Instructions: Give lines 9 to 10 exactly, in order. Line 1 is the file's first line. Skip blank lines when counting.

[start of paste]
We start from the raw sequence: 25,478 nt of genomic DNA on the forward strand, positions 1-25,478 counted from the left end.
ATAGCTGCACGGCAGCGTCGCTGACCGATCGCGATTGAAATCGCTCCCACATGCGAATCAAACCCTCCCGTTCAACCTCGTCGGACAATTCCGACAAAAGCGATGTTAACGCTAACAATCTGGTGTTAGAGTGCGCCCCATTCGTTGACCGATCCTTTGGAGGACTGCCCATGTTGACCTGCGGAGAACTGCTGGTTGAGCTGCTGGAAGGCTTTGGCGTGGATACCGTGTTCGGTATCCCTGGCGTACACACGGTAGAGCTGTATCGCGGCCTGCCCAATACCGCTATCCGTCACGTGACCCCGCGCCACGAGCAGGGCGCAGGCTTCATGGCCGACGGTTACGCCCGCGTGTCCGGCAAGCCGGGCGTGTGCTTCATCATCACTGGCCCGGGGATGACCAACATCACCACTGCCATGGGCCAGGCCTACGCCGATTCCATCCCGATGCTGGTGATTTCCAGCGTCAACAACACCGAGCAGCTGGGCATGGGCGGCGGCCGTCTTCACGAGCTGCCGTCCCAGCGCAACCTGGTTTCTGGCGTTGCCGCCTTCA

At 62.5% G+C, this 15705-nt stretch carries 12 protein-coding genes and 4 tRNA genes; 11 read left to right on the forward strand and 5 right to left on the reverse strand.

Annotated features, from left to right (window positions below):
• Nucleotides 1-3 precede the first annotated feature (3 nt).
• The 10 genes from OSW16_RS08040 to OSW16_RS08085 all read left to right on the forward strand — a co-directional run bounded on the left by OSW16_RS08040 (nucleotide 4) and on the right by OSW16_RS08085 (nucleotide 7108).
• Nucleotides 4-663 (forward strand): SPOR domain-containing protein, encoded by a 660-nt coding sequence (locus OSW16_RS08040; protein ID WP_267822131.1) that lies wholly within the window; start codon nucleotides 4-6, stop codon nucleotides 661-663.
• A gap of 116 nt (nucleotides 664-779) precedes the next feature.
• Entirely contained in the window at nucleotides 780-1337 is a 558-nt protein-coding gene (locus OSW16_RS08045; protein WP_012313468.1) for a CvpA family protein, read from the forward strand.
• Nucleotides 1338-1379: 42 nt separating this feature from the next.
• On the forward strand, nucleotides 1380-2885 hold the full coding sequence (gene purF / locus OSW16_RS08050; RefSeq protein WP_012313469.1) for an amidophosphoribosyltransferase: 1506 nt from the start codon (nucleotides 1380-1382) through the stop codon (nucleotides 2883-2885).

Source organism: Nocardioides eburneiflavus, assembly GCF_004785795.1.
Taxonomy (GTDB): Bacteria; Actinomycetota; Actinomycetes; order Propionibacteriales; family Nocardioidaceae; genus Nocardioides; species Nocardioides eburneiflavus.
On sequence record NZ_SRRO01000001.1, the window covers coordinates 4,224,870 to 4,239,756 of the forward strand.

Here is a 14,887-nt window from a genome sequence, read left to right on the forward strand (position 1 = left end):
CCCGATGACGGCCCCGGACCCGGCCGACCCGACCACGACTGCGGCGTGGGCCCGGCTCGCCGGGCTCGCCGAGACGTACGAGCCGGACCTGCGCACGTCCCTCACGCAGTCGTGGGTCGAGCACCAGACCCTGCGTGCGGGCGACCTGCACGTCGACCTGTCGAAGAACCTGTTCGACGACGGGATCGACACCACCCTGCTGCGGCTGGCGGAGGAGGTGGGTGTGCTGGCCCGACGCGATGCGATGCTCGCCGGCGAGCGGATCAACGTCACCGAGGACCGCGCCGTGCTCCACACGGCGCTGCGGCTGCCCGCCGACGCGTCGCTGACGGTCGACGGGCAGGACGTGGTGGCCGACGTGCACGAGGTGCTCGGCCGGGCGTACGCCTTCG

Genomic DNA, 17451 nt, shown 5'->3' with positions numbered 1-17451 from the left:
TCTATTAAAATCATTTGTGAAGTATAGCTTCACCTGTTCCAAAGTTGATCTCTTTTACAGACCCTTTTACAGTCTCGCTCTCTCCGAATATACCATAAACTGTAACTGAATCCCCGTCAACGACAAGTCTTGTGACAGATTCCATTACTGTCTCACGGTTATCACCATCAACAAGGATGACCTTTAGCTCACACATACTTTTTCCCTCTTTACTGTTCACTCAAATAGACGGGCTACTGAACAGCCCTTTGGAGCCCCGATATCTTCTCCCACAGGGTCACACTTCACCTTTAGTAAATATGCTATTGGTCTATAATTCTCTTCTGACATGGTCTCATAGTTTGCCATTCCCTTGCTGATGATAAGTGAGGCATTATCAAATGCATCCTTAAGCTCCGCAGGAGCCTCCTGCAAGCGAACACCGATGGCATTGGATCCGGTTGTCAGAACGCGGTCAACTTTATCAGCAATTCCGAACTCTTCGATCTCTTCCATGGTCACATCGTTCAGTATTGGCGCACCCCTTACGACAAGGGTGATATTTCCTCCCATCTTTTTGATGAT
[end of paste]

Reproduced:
• Entirely contained in the window at nucleotides 780-1337 is a 558-nt protein-coding gene (locus OSW16_RS08045; protein WP_012313468.1) for a CvpA family protein, read from the forward strand.
• Nucleotides 1338-1379: 42 nt separating this feature from the next.